Laugh At My Pain.


It’s often said that all life is either a divine comedy or a poetic tragedy.

When thinking about any unfavourable situation, you will ultimately come away with only one of two outlooks: either what you have just experienced is hysterically funny—or morosely depressing.

Imagine stubbing your toe, smashing your new car, spilling a cup of coffee onto your laptop, or not getting that job that you wanted. Either it’s historically funny that each of these things just happened (“Oh, silly Universe…”) or dreadfully depressing (“Why me, God?!”). What we cant escape in each of these situations is our residual outlook. To the divine comedian, they will view life with a little more optimism, curiosity and wonder; while the saddened sadist will come away with nihilism, disillusionment and, ultimately, depression. 

The way you choose to view each situation is entirely up to you, with only two paths for you to take. Naturally, it’s more likely to be seen as funny if the event hadn’t just happened to you, but when placed in the driver’s seat of your own negative experience—well, it’s harder for us to take life just a little less seriously…

This is undoubtedly where the contemporary “Kings of Comedy” shine. Unwittingly, little Zen Buddhas unto themselves, comedians possess the unique ability to observe a situation objectively, see the negatives and, ultimately, come away with the positives.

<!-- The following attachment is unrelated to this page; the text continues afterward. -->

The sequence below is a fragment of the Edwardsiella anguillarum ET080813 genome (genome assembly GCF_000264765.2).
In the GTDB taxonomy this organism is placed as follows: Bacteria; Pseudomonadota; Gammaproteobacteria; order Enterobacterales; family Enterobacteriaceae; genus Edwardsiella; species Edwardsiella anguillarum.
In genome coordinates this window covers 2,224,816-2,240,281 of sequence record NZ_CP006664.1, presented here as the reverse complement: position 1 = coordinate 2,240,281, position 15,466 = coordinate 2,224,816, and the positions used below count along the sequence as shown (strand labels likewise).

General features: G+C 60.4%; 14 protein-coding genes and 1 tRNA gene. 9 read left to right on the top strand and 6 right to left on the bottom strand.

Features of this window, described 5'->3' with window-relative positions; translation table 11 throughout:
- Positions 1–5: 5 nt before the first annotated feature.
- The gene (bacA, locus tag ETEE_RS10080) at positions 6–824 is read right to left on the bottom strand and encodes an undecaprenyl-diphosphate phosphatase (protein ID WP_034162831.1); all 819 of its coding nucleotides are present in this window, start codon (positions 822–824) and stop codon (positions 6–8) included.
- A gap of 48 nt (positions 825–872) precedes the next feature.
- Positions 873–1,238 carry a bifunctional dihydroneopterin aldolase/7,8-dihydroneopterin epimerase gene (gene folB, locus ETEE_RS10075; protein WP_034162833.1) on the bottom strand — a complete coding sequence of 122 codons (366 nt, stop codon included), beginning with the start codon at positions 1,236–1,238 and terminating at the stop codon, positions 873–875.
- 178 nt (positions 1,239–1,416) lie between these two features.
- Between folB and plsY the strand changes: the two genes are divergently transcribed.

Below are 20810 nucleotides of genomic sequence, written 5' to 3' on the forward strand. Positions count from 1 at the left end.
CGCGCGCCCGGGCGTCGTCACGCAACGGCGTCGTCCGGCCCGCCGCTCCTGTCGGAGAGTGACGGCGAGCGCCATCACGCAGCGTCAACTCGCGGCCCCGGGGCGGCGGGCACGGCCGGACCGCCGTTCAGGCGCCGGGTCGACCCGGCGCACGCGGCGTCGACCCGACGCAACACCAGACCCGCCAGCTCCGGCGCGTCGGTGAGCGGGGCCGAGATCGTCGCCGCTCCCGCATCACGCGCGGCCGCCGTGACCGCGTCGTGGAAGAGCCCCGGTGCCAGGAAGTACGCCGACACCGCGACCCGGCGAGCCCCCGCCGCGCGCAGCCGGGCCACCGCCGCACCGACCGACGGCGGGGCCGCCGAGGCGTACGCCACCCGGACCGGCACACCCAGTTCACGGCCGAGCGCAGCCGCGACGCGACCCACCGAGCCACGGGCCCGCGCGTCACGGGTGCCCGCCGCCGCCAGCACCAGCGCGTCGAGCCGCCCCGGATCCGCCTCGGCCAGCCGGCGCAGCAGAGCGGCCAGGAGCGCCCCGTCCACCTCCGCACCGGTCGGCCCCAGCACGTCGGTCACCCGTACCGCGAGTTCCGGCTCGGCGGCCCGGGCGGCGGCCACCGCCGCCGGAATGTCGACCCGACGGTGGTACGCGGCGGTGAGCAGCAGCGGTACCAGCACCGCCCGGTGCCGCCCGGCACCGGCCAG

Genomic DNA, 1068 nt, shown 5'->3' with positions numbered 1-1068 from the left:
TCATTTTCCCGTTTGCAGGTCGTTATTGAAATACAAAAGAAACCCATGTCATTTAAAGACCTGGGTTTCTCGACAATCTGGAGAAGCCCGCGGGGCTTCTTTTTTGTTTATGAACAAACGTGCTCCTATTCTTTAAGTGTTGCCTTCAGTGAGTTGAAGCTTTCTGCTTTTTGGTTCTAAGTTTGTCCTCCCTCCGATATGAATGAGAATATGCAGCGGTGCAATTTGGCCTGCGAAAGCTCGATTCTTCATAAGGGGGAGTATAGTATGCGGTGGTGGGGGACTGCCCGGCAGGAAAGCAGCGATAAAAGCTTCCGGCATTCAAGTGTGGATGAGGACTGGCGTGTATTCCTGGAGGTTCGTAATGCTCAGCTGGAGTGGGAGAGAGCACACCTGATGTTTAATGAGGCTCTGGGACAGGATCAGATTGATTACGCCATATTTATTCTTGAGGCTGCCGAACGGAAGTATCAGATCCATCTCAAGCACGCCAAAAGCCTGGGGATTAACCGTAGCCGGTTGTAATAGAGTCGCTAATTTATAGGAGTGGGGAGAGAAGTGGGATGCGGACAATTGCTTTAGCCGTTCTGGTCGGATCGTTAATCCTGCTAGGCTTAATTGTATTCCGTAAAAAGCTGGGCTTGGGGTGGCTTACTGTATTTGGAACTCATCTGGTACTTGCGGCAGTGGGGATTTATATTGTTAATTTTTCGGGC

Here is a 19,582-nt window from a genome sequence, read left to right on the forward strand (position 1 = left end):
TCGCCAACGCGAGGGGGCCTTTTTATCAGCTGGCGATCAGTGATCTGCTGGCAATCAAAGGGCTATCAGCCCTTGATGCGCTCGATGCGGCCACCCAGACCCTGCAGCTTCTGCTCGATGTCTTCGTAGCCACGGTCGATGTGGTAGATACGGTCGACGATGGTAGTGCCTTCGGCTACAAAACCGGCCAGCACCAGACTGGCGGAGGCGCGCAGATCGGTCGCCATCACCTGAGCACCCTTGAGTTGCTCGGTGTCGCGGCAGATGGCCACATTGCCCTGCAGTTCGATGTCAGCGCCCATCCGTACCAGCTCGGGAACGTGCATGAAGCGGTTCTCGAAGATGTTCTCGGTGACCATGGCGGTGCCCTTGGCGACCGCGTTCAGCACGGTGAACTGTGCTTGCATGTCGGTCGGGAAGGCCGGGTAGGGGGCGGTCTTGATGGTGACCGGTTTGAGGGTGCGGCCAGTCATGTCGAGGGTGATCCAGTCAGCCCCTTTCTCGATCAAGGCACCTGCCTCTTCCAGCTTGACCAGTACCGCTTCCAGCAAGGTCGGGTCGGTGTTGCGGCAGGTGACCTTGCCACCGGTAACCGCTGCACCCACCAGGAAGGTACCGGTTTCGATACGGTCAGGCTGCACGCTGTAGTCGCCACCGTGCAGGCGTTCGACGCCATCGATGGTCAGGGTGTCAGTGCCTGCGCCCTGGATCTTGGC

But aren’t they always funny and having a good time? Looking into the past of most (if not all) comedians and you will see that their life has been built up of insurmountable tragedy. Take Dave Chapelle, Joe Rogan, Joey Diaz, Kevin Hart, Ryan Reynolds, or Ari Shaffir; all of these hysterical personalities, each of them gifting us brief moments of levity in our day-to-day, have all gone through something exceptionally tragic that forced them to realize—“Ok, this is it… I can either run from it, drown in it, or make fun of it.” Obviously, each one chose the latter.

It doesn’t mean that they don’t feel the quells of sadness any less than the next person (in fact, they often attest to feeling it more so), they’ve just taken the effort to push past their grievances and shine a light where darkness seemed to persist.

Perhaps the great irony of life is that the one who suffers the most is often the best one to solve the problem for the rest of us. That is, they have been plagued so heavily by their own detriment that, should they choose to rise above it, will have figured out the way for the rest of us to walk.

So, take what life hands you with a grain of salt, and use these Kings of Comedy as a platform and a lesson for something greater. Life, at the end of the day, is either one big ball of laughs—or a sad longing, leaving you questioning why exactly you are here

-that is all.